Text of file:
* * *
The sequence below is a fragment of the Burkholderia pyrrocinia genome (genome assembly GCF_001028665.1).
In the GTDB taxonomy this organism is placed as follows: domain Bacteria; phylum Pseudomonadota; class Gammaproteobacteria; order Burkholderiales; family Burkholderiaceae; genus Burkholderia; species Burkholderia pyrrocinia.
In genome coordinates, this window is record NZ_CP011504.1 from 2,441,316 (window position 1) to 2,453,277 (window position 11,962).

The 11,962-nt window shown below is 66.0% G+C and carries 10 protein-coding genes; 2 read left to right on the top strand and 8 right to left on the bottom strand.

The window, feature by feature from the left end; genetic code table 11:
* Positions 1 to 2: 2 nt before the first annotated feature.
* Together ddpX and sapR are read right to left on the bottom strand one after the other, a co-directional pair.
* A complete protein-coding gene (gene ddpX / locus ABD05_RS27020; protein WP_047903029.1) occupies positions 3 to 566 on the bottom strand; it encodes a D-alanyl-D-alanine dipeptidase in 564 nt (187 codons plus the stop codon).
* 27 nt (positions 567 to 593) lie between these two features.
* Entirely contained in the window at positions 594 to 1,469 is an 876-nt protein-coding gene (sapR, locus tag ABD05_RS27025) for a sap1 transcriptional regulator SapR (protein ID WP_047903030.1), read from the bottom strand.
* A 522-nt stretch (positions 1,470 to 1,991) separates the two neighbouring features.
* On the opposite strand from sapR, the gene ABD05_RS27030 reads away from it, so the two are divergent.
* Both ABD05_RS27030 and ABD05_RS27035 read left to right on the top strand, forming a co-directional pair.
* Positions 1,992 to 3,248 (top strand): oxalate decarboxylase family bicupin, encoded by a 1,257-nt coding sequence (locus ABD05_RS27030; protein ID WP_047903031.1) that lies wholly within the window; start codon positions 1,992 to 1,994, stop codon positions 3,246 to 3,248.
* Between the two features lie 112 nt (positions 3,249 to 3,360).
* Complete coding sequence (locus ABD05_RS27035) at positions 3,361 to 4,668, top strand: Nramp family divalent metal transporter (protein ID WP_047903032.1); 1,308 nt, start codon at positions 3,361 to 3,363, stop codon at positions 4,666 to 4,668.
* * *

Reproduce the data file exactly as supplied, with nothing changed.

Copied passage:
The sequence below is a fragment of the Burkholderia pyrrocinia genome (genome assembly GCF_001028665.1).
In the GTDB taxonomy this organism is placed as follows: domain Bacteria; phylum Pseudomonadota; class Gammaproteobacteria; order Burkholderiales; family Burkholderiaceae; genus Burkholderia; species Burkholderia pyrrocinia.
In genome coordinates, this window is record NZ_CP011504.1 from 2,441,316 (window position 1) to 2,453,277 (window position 11,962).

The 11,962-nt window shown below is 66.0% G+C and carries 10 protein-coding genes; 2 read left to right on the top strand and 8 right to left on the bottom strand.

The window, feature by feature from the left end; genetic code table 11:
* Positions 1 to 2: 2 nt before the first annotated feature.
* Together ddpX and sapR are read right to left on the bottom strand one after the other, a co-directional pair.
* A complete protein-coding gene (gene ddpX / locus ABD05_RS27020; protein WP_047903029.1) occupies positions 3 to 566 on the bottom strand; it encodes a D-alanyl-D-alanine dipeptidase in 564 nt (187 codons plus the stop codon).
* 27 nt (positions 567 to 593) lie between these two features.
* Entirely contained in the window at positions 594 to 1,469 is an 876-nt protein-coding gene (sapR, locus tag ABD05_RS27025) for a sap1 transcriptional regulator SapR (protein ID WP_047903030.1), read from the bottom strand.
* A 522-nt stretch (positions 1,470 to 1,991) separates the two neighbouring features.
* On the opposite strand from sapR, the gene ABD05_RS27030 reads away from it, so the two are divergent.
* Both ABD05_RS27030 and ABD05_RS27035 read left to right on the top strand, forming a co-directional pair.
* Positions 1,992 to 3,248 (top strand): oxalate decarboxylase family bicupin, encoded by a 1,257-nt coding sequence (locus ABD05_RS27030; protein ID WP_047903031.1) that lies wholly within the window; start codon positions 1,992 to 1,994, stop codon positions 3,246 to 3,248.
* Between the two features lie 112 nt (positions 3,249 to 3,360).
* Complete coding sequence (locus ABD05_RS27035) at positions 3,361 to 4,668, top strand: Nramp family divalent metal transporter (protein ID WP_047903032.1); 1,308 nt, start codon at positions 3,361 to 3,363, stop codon at positions 4,666 to 4,668.